’Tis the season for weekend winery outings. Convivial, relaxing and educational, these visits can bring out the worst in some well-intentioned but inexperienced guests. We asked wine professionals from around the country to weigh in on the pet peeves they encounter in tasting rooms, and how visitors can sidestep them.
Reconsider rolling in with a large group. Alicia Ekeler-Valle, tasting room manager at Lieb Cellars on the North Fork of Long Island, suggests doing a little research if you plan to bring more than six guests. “There is nothing more disappointing than being turned away at the door, because you did not make a reservation or arrived in a vehicle that is not permitted,” she says. A big group can overtake the tasting bar, change the atmosphere with loud chatter and prove tricky to corral throughout the day. “You will be able to better appreciate each tasting room if you can take your time and relax.”
Check the rules regarding children. “Well-behaved kids are welcome, but as parents, it’s your responsibility to make sure they don’t become a part of someone else’s tasting experience,” says Thomas Fogarty, owner of Thomas Fogarty Winery & Vineyards in the Santa Cruz Mountains, says. “As a parent of a four-year-old and a six-year-old, I try [to] remember that the only people who find my kids adorable as I do [are] my wife, and maybe the grandparents.” Call ahead to see if a winery is family-friendly.
Follow restaurant etiquette as a guide. If there’s a host stand, says Ekeler-Valle, then check-in first. Were you brought to a table with a server? Place your order with him or her, and be sure to leave gratuity. Is it a big open space with a very long bar? Then you can assume that you’re free to roam. “Pick up on the vibe, and you will be destined to have a great time,” she says.
Be unbiased. “‘I just love Cabernet Sauvignon, but I can’t stand Merlot’ isn’t a thing, no matter what you were told,” says Fogarty. It’s okay if you aren’t into a wine, but try it and let the staff explain its context, origin and food pairings. “[And] run through the whole flight in the order we suggest,” he says. “A lot of thought went into the selections and the order.”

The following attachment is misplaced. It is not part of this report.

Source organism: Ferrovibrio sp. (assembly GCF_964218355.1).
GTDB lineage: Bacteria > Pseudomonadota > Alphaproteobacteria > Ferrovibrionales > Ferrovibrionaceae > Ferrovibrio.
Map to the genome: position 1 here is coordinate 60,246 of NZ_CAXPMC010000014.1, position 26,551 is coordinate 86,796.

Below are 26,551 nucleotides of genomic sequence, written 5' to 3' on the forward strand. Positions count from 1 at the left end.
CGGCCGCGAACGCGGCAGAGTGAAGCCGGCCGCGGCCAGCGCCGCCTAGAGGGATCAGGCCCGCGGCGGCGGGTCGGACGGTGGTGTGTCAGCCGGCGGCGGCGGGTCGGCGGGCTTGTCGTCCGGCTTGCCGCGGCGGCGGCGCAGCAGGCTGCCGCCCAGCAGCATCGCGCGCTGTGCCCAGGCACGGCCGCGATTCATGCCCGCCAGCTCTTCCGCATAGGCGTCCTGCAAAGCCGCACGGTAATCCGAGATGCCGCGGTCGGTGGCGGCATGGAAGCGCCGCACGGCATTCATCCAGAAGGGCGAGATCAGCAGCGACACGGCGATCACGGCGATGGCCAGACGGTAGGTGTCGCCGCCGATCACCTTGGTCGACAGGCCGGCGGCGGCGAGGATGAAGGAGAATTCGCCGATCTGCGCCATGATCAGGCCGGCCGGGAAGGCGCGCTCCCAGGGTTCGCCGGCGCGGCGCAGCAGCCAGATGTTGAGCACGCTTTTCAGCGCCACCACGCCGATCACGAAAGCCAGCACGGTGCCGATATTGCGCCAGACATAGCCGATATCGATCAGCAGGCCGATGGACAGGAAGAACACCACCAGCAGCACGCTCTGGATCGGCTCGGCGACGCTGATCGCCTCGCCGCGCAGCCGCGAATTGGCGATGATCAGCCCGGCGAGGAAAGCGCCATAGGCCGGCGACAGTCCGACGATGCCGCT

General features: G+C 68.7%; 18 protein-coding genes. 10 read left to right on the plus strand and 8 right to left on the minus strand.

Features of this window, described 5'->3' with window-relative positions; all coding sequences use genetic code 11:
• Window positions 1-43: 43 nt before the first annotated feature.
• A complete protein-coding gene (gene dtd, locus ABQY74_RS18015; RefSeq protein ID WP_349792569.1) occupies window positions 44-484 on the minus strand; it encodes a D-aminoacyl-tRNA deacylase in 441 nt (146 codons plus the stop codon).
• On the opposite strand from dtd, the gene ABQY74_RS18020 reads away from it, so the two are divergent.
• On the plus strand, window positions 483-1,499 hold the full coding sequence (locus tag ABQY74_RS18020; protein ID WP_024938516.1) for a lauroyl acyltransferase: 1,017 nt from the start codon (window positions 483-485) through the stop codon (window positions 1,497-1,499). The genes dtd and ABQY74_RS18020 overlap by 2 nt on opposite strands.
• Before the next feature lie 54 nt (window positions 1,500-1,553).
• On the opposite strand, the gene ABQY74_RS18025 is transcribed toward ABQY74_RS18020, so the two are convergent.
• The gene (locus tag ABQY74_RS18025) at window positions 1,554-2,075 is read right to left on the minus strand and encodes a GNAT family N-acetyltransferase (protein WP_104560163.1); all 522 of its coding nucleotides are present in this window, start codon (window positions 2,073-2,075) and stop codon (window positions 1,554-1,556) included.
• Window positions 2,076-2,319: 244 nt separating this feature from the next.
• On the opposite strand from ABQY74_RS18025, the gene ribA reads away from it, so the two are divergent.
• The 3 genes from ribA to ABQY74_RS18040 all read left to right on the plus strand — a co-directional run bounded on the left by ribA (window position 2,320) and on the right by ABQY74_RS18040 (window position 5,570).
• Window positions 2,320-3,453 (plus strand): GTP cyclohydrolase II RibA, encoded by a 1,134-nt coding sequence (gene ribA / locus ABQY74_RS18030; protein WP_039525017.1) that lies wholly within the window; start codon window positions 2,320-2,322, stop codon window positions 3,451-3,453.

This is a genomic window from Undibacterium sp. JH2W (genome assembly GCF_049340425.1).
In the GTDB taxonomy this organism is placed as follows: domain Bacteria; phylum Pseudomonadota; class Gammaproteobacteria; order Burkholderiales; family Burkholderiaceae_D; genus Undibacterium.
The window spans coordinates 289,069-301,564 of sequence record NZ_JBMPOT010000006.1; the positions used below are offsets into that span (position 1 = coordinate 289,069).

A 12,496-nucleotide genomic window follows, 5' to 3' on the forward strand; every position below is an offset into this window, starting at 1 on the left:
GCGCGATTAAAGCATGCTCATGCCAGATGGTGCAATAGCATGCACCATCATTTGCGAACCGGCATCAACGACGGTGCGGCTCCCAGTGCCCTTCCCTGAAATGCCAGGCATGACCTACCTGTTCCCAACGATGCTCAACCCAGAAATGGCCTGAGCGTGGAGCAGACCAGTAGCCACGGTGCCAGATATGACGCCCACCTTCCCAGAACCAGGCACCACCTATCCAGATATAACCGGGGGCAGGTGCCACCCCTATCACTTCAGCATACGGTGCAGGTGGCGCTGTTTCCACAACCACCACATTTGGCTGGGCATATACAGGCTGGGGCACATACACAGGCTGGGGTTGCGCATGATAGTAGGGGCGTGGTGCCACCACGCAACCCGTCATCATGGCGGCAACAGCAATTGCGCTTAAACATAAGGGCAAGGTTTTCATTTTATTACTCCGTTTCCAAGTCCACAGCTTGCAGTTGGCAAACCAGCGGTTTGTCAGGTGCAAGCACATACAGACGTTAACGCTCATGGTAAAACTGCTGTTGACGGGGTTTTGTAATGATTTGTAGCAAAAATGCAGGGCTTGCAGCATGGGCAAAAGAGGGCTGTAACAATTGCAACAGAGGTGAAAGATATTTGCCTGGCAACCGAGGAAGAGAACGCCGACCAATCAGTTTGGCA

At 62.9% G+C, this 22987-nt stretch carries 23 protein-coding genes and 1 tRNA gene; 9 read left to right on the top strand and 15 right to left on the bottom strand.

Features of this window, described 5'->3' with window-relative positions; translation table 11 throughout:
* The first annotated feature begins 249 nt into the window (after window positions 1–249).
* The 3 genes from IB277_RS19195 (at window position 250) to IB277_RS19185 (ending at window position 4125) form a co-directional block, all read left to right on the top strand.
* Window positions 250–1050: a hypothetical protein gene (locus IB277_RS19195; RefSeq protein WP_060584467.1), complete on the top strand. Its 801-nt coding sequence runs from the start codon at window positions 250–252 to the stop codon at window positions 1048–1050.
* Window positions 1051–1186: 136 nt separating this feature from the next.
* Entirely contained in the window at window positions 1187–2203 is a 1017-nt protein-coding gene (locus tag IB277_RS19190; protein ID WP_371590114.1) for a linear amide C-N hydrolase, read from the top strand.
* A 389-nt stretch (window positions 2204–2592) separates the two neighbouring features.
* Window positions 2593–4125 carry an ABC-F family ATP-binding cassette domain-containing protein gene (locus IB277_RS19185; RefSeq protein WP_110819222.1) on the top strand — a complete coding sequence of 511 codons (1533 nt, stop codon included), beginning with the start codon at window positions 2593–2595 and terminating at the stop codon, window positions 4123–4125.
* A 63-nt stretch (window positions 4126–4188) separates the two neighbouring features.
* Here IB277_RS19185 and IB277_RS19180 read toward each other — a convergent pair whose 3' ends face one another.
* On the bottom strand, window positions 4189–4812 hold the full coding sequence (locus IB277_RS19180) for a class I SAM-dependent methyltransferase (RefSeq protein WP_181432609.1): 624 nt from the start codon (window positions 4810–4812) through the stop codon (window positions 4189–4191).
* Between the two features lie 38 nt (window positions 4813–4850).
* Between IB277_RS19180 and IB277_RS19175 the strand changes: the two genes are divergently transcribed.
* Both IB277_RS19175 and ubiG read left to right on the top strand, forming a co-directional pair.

Savor your sips. “You don’t go to a tasting every day, so give it time to be a special experience,” says Eric Bruce, hospitality manager at Lenné Estate in Oregon’s Willamette Valley. “Rushing through and gulping down the wine with hardly a sniff defeats the whole purpose.” Also, don’t overestimate the number of tasting rooms you can hit in a day. A few quality experiences are preferable to numerous and unmemorable pours that’ll end up swirling together in your head.
Don’t be that person. Insufferable know-it-alls are, well, insufferable. Chris Sparkman, co-owner of Sparkman Cellars in Woodinville, Washington, recalls guests quick to regale descriptions of their massive home cellars, and even one who told him how he should make his wine. Sparkman has learned to shelve his ego, but it’s still off-putting. So is using comedy to cover inexperience, says Bruce. “It was kind of funny the first time you said, ‘This one smells [or] tastes like grapes,’” he says. “It’s not funny the fourth time.”
Keep your reactions in check. Exaggerated expressions like grimacing, shaking your head, calling a wine disgusting or sticking out your tongue are actions suited for a toddler. “I understand all wines won’t be liked by all people, but respect the hard work that goes into each bottle,” says Ian Rossi, assistant tasting room manager at Hazlitt 1852 Vineyards in New York’s Finger Lakes. “If you don’t like a wine, simply dump it out or give it to a friend.”
Feel free to express your opinion. “Wine is subjective, and we never blame a customer for having a certain preference,” says Brooks Hoover, vineyard manager at Pippin Hill Farm & Vineyards in Virginia’s Monticello Wine Trail. If you don’t like a wine, be honest, but also be willing to try new flavors and styles. “At the end of the day, being open and communicating your desires is important.”
Don’t be afraid to spit. Flights may include up to seven wines. To really evaluate them, you can’t drink them all, says Fogarty, especially if you plan multiple stops that day. “There is something in the public’s psyche that associates spitting with disgust, but it’s simply a way to taste wine.”
Be a responsible friend. If a companion has over-imbibed, bring them water, let the staff know and discourage further consumption. “An intoxicated person will be much more receptive to a friend cutting them off than a server,” says Rossi. “The server will appreciate your effort, and your friend will appreciate it the next day.”